House committee approves contempt charges for Trump ally

House committee investigating January 6 attack on the US Capitol formally approves holding Steve Bannon in contempt of Congress.

Ben Ariel ,

Capitol Hill
Capitol Hill
iStock

The House committee investigating the January 6 attack on the US Capitol on Tuesday formally approved holding Steve Bannon, one of former President Donald Trump's allies, in contempt of Congress.

Committee Chairman Bennie Thompson told CNN on Tuesday that he expects the full House to vote on criminal contempt charges for Bannon before the end of the week, and a source familiar with the floor schedule told CNN the plan is for the chamber to vote on the referral on Thursday.

After the full House vote, it would then get referred to the Justice Department.

The criminal contempt report was approved and moves to the floor without any opposition from the committee members.

On Tuesday night, members of the committee blasted Bannon for refusing to cooperate with the panel's probe and said he is "isolated" in doing so as other witnesses are working with the panel.

Bannon is one of four Trump associates who received subpoenas to appear before the committee. The others are former Trump White House chief of staff Mark Meadows, former deputy chief of staff Dan Scavino and Kash Patel, a former chief of staff to then-acting Secretary of Defense Christopher Miller who had also served as an aide to Republican Rep. Devin Nunes.

Meadows and Patel have been cooperating with the committee, but Bannon was not. Separately, because service of Scavino’s subpoena was delayed, the Select Committee has postponed his scheduled deposition.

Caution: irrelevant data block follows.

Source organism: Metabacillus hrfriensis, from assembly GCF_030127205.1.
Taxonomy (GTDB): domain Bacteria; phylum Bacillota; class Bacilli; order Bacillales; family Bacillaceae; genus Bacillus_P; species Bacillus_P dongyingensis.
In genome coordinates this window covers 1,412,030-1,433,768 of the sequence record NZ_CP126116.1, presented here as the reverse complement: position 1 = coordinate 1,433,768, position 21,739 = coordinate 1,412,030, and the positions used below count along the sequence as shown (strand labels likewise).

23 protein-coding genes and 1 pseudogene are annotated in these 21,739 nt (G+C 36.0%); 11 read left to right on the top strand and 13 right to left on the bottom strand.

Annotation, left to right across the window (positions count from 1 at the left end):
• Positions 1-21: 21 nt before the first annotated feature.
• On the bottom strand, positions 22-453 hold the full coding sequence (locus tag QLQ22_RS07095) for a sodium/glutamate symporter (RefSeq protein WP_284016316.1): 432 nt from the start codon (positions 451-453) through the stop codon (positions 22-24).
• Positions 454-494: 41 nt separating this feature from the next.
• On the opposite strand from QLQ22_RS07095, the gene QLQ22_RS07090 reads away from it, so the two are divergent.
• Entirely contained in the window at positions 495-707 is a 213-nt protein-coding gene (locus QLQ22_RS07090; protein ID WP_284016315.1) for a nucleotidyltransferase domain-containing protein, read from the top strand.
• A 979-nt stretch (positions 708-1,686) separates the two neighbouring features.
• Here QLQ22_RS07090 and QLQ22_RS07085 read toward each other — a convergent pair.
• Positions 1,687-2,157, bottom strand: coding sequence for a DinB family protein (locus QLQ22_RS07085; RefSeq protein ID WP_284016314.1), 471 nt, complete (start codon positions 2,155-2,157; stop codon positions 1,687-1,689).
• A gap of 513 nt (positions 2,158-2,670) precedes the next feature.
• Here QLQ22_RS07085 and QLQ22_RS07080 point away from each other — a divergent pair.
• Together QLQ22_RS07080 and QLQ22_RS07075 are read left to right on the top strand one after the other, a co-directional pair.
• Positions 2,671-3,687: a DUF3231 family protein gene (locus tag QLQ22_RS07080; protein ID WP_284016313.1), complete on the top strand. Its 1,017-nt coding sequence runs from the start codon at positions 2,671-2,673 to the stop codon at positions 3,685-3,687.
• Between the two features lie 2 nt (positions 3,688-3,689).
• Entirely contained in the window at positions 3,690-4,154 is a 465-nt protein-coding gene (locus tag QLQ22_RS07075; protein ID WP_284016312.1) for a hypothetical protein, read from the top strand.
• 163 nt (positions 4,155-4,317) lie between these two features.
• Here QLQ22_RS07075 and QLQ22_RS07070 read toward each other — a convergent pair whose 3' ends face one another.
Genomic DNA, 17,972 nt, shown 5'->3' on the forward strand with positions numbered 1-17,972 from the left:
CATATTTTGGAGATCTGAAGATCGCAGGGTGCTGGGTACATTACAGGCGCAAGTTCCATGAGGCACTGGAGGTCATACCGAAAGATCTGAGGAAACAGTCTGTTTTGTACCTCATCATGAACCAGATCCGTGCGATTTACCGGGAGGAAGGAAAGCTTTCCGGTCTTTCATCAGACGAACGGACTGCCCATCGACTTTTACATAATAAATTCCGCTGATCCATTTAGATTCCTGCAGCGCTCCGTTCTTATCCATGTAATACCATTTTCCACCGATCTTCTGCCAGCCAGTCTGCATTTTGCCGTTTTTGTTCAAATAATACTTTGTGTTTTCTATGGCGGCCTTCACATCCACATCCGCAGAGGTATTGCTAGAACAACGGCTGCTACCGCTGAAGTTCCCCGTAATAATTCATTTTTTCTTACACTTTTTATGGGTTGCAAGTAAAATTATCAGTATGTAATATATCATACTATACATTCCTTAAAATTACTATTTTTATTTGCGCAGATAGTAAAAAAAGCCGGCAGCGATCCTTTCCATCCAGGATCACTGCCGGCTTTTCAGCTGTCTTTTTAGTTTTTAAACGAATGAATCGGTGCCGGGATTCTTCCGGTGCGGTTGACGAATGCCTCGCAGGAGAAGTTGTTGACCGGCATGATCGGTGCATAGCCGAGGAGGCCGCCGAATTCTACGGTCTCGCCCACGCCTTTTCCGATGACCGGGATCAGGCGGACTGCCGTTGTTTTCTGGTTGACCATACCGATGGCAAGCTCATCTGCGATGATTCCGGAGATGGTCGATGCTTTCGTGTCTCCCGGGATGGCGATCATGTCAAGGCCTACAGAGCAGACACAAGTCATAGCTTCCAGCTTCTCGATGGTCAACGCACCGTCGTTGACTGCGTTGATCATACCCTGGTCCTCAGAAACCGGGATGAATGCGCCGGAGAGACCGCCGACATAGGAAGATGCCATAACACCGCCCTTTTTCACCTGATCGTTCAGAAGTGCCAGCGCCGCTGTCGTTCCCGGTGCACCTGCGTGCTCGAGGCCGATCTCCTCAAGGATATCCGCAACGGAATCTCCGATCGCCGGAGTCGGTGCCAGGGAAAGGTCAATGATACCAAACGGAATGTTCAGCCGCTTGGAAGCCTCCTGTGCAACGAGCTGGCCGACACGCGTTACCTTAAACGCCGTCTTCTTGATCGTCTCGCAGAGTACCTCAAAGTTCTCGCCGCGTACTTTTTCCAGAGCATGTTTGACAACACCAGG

Following the full House vote expected later this week, House Speaker Nancy Pelosi is expected to certify the report to the United States attorney for the District of Columbia. Under law, this certification then requires the United States attorney to "bring the matter before the grand jury for its action," but the Justice Department will also make its own determinations for prosecution.

In May, the US House of Representatives passed a bill to form a commission to probe the January 6 attack on the Capitol. The bill was approved in a 252-175 vote, with 35 Republicans joining all Democrats in support.

Two days later, however, Senate Republicans blocked the legislation. Senators voted 54-35 on the House-passed bill, falling short of the 10 GOP votes needed to get it over an initial hurdle.

Without any pathway forward in the Senate, House Speaker Nancy Pelosi announced she would use her power to pursue a select committee in the House that will be controlled by Democrats.

On Monday, Trump filed a lawsuit seeking to block White House records from his tenure there being obtained by the congressional committee investigating the January 6 Capitol riot.

The lawsuit accuses the select committee and Thompson of harassing Trump and senior members of his administration with “an illegal, unfounded, and overbroad records request to the Archivist of the United States.”

It also accuses President Joe Biden of “a political ploy” by refusing to assert executive privilege over the records to keep them from going to the committee.



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